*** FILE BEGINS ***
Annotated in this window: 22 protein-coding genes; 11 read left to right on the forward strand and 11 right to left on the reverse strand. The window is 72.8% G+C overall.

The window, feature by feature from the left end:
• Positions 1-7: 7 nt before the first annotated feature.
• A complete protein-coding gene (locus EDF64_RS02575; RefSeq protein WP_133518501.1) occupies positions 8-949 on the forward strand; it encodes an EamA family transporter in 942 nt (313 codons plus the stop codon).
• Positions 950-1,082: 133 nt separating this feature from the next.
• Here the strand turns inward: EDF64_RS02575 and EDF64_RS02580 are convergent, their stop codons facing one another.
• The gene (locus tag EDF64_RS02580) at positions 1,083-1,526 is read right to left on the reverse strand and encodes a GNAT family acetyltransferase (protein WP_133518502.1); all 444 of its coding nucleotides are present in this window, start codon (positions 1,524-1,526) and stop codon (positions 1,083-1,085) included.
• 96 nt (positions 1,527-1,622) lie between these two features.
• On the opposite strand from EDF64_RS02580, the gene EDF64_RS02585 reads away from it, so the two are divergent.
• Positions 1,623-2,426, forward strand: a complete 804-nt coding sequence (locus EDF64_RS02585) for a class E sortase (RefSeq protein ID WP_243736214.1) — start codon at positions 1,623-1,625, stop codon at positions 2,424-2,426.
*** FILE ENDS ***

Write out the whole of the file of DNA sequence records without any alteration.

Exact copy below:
Annotated in this window: 22 protein-coding genes; 11 read left to right on the forward strand and 11 right to left on the reverse strand. The window is 72.8% G+C overall.

The window, feature by feature from the left end:
• Positions 1-7: 7 nt before the first annotated feature.
• A complete protein-coding gene (locus EDF64_RS02575; RefSeq protein WP_133518501.1) occupies positions 8-949 on the forward strand; it encodes an EamA family transporter in 942 nt (313 codons plus the stop codon).
• Positions 950-1,082: 133 nt separating this feature from the next.
• Here the strand turns inward: EDF64_RS02575 and EDF64_RS02580 are convergent, their stop codons facing one another.
• The gene (locus tag EDF64_RS02580) at positions 1,083-1,526 is read right to left on the reverse strand and encodes a GNAT family acetyltransferase (protein WP_133518502.1); all 444 of its coding nucleotides are present in this window, start codon (positions 1,524-1,526) and stop codon (positions 1,083-1,085) included.
• 96 nt (positions 1,527-1,622) lie between these two features.
• On the opposite strand from EDF64_RS02580, the gene EDF64_RS02585 reads away from it, so the two are divergent.
• Positions 1,623-2,426, forward strand: a complete 804-nt coding sequence (locus EDF64_RS02585) for a class E sortase (RefSeq protein ID WP_243736214.1) — start codon at positions 1,623-1,625, stop codon at positions 2,424-2,426.